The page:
Wandering Eye: Connor Meek is running for mayor, the saga of Ted Rall, and more

After helping to change police policy on when police stations are closed after writing an op-ed in The Sun, Connor Meek is running for mayor. Yes, really. Though it sounds like something out of a Frank Capra film, the 27-year-old filed the papers and everything. In a lengthy statement on his candidacy, Meek said he is running unaffiliated and will not be accepting donations. "How can a candidate claim to care about Baltimore's impoverished families, and at the same time spend hundreds of thousands of dollars on campaign advertisements that don't say much more than the candidates' names?" While he does not offer specific policy platforms, Meek lambasted the current government for its failings. (Brandon Weigel)


Ted Rall's cartoons have been a fixture in alt-weeklies for a couple of decades, and he has more recently blossomed as an incisive essayist and paid blogger, most notably for the Los Angeles Times. Then the Times fired him last month, saying his May 11 post did not meet the paper's standards of accuracy. Rall has fought back, and the story is worth unpacking for what it says about the value of facts versus narrative. Here's the Pasadena Weekly's take on the matter, which Rall tweeted out yesterday. To summarize: Rall wrote a blog post about his 2001 encounter with an L.A. cop named Willie Durr who stopped him for jaywalking and allegedly roughed him up, handcuffed him, and threw his wallet in the gutter. Then a police source emerged with Durr's comically unlistenable six-minute audiotape of the 14-year-old incident. Times editors reviewed the tape and concluded that Rall had not been handcuffed or roughed up. They said he could not write for the Times anymore. Since then, Rall has posted several "enhanced" versions of the tape, claiming they clearly depict a woman yelling at the cop to "take off his cuffs." I could not hear that on the tape, and neither could the Times experts. Rall now says the cuffs aren't the point. "This isn't about whether you like my comics or if you like my politics. That's irrelevant," he told the Pasadena Weekly. "This is about a police state; the nation as a police state. In a democracy, cops can't be allowed to hire and fire journalists." Rall's narrative has always been that cops are brutes. And there are plenty of brutal cops to write about and draw. But the cops did not fire him; editors did—because this particular "brutal cop" narrative did not hold water. On Aug. 19, the Times reaffirmed its decision to let Rall go, saying the cartoonist had written the same story in 2005, 2006, and 2009, each time with different details. The paper posts the audio as well, and says, "A conversation between Durr and Rall is audible, and it is civil. Durr is not heard being rude, 'belligerent,' 'hostile' or 'ill-tempered,' as Rall has asserted. The officer is heard calmly answering Rall's questions." Rall actually asked the guy to recommend a good restaurant. He now says he did that because he was traumatized and afraid the cop might kill or "disappear" him. Rall likened his behavior to "a rape victim calling their rapist back and—you know, like, days later—and wanting to get back together." (Edward Ericson Jr.)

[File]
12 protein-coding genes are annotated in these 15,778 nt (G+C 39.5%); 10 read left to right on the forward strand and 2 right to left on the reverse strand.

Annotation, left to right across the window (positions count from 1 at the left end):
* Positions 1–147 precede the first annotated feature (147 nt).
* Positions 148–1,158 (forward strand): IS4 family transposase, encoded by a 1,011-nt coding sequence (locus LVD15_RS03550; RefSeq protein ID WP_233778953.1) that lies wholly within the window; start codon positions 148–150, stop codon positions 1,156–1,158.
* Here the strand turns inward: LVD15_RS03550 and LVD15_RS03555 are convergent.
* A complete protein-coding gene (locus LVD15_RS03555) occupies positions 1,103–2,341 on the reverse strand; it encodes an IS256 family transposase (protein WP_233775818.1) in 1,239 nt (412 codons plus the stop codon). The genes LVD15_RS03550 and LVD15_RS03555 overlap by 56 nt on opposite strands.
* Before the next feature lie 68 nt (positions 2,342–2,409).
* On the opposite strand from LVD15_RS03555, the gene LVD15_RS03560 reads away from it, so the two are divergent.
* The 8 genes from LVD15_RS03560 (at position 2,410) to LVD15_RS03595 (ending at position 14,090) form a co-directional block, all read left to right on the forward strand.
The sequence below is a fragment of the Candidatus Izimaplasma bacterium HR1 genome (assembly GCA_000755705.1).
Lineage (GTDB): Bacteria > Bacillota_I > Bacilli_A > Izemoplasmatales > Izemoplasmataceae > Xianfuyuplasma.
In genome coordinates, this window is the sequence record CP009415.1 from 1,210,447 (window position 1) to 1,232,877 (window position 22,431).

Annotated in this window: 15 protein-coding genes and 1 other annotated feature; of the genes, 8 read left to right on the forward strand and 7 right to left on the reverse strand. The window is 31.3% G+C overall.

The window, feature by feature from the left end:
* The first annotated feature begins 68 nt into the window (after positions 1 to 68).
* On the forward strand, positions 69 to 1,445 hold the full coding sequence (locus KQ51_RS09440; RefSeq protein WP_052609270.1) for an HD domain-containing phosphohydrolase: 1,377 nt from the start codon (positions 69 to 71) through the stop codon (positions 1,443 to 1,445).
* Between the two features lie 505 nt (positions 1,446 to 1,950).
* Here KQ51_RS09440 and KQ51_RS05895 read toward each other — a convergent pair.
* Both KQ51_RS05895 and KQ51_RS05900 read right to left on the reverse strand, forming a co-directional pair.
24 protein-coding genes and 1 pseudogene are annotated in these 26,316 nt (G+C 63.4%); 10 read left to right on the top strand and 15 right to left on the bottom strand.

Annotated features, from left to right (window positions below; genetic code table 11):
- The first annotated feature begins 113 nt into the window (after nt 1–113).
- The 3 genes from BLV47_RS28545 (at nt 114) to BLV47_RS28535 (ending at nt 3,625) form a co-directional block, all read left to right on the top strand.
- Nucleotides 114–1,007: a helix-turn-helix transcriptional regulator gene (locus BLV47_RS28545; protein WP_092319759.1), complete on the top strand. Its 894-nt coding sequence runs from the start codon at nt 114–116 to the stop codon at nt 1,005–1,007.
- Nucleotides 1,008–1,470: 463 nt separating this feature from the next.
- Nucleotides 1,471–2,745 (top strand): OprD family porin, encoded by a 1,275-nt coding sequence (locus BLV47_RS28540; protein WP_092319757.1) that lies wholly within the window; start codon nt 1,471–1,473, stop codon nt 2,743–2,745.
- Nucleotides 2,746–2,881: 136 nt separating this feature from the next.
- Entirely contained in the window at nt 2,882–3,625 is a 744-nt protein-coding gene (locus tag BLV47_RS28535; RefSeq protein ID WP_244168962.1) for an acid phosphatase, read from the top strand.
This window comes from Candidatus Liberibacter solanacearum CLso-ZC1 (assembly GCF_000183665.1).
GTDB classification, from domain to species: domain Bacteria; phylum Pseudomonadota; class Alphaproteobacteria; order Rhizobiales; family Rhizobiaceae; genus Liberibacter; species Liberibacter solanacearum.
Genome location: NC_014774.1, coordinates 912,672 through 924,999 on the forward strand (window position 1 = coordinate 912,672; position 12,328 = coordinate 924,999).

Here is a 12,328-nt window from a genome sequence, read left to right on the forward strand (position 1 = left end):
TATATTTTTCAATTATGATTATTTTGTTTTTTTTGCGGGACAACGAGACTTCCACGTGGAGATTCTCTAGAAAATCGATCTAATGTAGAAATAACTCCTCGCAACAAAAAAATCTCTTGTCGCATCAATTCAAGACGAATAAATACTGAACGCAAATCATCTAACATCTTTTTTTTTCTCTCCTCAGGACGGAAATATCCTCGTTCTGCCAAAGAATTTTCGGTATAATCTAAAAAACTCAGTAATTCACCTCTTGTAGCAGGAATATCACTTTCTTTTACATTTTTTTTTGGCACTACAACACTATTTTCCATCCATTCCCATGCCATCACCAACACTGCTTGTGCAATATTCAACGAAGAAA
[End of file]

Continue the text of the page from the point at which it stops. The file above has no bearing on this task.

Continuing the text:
In case you haven't tuned into whichever MASN network the Orioles are not playing on to catch the Nationals, this will bring you up to speed: They are really bad. After being declared a favorite to win the NL East and possibly take the World Series, the Nationals are struggling to stay above .500, and it seems unlikely they'll even lock up a wild card spot for the postseason. Grantland's stat guru Jonah Keri breaks down their failings here. And you thought the Orioles season was rough! (Brandon Weigel)

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